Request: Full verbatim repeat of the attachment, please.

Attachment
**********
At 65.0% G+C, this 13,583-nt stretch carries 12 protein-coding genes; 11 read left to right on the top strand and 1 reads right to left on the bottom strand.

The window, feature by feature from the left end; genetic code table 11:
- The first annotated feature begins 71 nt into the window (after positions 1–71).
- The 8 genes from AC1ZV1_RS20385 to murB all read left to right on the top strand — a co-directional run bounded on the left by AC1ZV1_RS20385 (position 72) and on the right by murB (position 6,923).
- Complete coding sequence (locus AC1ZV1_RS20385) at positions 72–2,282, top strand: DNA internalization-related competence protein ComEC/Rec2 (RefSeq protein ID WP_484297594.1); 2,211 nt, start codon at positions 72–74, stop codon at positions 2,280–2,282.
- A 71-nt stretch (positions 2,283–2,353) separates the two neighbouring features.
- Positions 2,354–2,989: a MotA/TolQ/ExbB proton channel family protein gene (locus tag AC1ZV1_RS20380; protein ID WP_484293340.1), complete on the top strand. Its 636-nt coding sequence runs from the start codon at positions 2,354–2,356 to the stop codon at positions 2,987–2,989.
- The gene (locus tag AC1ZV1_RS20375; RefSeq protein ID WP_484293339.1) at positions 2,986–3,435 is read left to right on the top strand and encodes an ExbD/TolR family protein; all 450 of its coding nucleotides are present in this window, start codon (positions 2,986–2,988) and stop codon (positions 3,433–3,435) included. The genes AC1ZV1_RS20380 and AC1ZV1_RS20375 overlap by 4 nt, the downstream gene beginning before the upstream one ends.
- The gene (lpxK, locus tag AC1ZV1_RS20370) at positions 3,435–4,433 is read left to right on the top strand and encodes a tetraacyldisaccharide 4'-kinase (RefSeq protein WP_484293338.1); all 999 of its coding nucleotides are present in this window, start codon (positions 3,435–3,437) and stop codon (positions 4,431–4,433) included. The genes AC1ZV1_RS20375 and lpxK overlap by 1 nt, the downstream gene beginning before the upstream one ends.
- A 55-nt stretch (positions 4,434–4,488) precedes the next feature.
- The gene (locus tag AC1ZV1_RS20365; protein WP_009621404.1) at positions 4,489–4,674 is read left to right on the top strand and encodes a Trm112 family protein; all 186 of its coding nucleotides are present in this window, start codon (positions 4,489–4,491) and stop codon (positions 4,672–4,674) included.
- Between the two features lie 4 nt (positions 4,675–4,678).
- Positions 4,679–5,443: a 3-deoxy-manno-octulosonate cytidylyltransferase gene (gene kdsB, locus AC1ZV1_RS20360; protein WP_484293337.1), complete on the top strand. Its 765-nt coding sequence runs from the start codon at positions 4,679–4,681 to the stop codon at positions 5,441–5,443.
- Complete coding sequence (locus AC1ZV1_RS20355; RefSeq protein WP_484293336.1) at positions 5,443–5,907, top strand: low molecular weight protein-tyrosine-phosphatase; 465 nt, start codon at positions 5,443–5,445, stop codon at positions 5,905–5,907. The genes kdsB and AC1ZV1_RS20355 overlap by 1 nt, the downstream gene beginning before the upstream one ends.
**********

At 65.0% G+C, this 13,583-nt stretch carries 12 protein-coding genes; 11 read left to right on the top strand and 1 reads right to left on the bottom strand.

The window, feature by feature from the left end; genetic code table 11:
- The first annotated feature begins 71 nt into the window (after positions 1–71).
- The 8 genes from AC1ZV1_RS20385 to murB all read left to right on the top strand — a co-directional run bounded on the left by AC1ZV1_RS20385 (position 72) and on the right by murB (position 6,923).
- Complete coding sequence (locus AC1ZV1_RS20385) at positions 72–2,282, top strand: DNA internalization-related competence protein ComEC/Rec2 (RefSeq protein ID WP_484297594.1); 2,211 nt, start codon at positions 72–74, stop codon at positions 2,280–2,282.
- A 71-nt stretch (positions 2,283–2,353) separates the two neighbouring features.
- Positions 2,354–2,989: a MotA/TolQ/ExbB proton channel family protein gene (locus tag AC1ZV1_RS20380; protein ID WP_484293340.1), complete on the top strand. Its 636-nt coding sequence runs from the start codon at positions 2,354–2,356 to the stop codon at positions 2,987–2,989.
- The gene (locus tag AC1ZV1_RS20375; RefSeq protein ID WP_484293339.1) at positions 2,986–3,435 is read left to right on the top strand and encodes an ExbD/TolR family protein; all 450 of its coding nucleotides are present in this window, start codon (positions 2,986–2,988) and stop codon (positions 3,433–3,435) included. The genes AC1ZV1_RS20380 and AC1ZV1_RS20375 overlap by 4 nt, the downstream gene beginning before the upstream one ends.
- The gene (lpxK, locus tag AC1ZV1_RS20370) at positions 3,435–4,433 is read left to right on the top strand and encodes a tetraacyldisaccharide 4'-kinase (RefSeq protein WP_484293338.1); all 999 of its coding nucleotides are present in this window, start codon (positions 3,435–3,437) and stop codon (positions 4,431–4,433) included. The genes AC1ZV1_RS20375 and lpxK overlap by 1 nt, the downstream gene beginning before the upstream one ends.
- A 55-nt stretch (positions 4,434–4,488) precedes the next feature.
- The gene (locus tag AC1ZV1_RS20365; protein WP_009621404.1) at positions 4,489–4,674 is read left to right on the top strand and encodes a Trm112 family protein; all 186 of its coding nucleotides are present in this window, start codon (positions 4,489–4,491) and stop codon (positions 4,672–4,674) included.
- Between the two features lie 4 nt (positions 4,675–4,678).
- Positions 4,679–5,443: a 3-deoxy-manno-octulosonate cytidylyltransferase gene (gene kdsB, locus AC1ZV1_RS20360; protein WP_484293337.1), complete on the top strand. Its 765-nt coding sequence runs from the start codon at positions 4,679–4,681 to the stop codon at positions 5,441–5,443.
- Complete coding sequence (locus AC1ZV1_RS20355; RefSeq protein WP_484293336.1) at positions 5,443–5,907, top strand: low molecular weight protein-tyrosine-phosphatase; 465 nt, start codon at positions 5,443–5,445, stop codon at positions 5,905–5,907. The genes kdsB and AC1ZV1_RS20355 overlap by 1 nt, the downstream gene beginning before the upstream one ends.